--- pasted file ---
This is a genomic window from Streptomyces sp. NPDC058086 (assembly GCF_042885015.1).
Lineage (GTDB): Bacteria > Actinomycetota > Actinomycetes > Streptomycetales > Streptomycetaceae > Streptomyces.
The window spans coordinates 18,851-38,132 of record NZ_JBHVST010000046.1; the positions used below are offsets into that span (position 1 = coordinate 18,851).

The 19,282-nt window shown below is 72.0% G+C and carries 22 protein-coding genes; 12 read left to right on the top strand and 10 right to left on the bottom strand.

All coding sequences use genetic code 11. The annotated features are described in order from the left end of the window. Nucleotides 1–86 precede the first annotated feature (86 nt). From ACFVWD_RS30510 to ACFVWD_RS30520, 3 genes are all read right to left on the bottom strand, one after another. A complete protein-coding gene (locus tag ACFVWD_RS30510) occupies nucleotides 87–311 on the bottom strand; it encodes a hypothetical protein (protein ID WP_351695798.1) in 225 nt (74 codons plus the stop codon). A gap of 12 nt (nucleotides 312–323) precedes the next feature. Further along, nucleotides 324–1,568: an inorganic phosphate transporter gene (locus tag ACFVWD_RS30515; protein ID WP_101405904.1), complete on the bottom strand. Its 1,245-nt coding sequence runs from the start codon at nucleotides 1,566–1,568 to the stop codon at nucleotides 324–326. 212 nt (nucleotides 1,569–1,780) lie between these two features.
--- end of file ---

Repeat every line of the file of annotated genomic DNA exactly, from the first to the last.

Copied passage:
This is a genomic window from Streptomyces sp. NPDC058086 (assembly GCF_042885015.1).
Lineage (GTDB): Bacteria > Actinomycetota > Actinomycetes > Streptomycetales > Streptomycetaceae > Streptomyces.
The window spans coordinates 18,851-38,132 of record NZ_JBHVST010000046.1; the positions used below are offsets into that span (position 1 = coordinate 18,851).

The 19,282-nt window shown below is 72.0% G+C and carries 22 protein-coding genes; 12 read left to right on the top strand and 10 right to left on the bottom strand.

All coding sequences use genetic code 11. The annotated features are described in order from the left end of the window. Nucleotides 1–86 precede the first annotated feature (86 nt). From ACFVWD_RS30510 to ACFVWD_RS30520, 3 genes are all read right to left on the bottom strand, one after another. A complete protein-coding gene (locus tag ACFVWD_RS30510) occupies nucleotides 87–311 on the bottom strand; it encodes a hypothetical protein (protein ID WP_351695798.1) in 225 nt (74 codons plus the stop codon). A gap of 12 nt (nucleotides 312–323) precedes the next feature. Further along, nucleotides 324–1,568: an inorganic phosphate transporter gene (locus tag ACFVWD_RS30515; protein ID WP_101405904.1), complete on the bottom strand. Its 1,245-nt coding sequence runs from the start codon at nucleotides 1,566–1,568 to the stop codon at nucleotides 324–326. 212 nt (nucleotides 1,569–1,780) lie between these two features.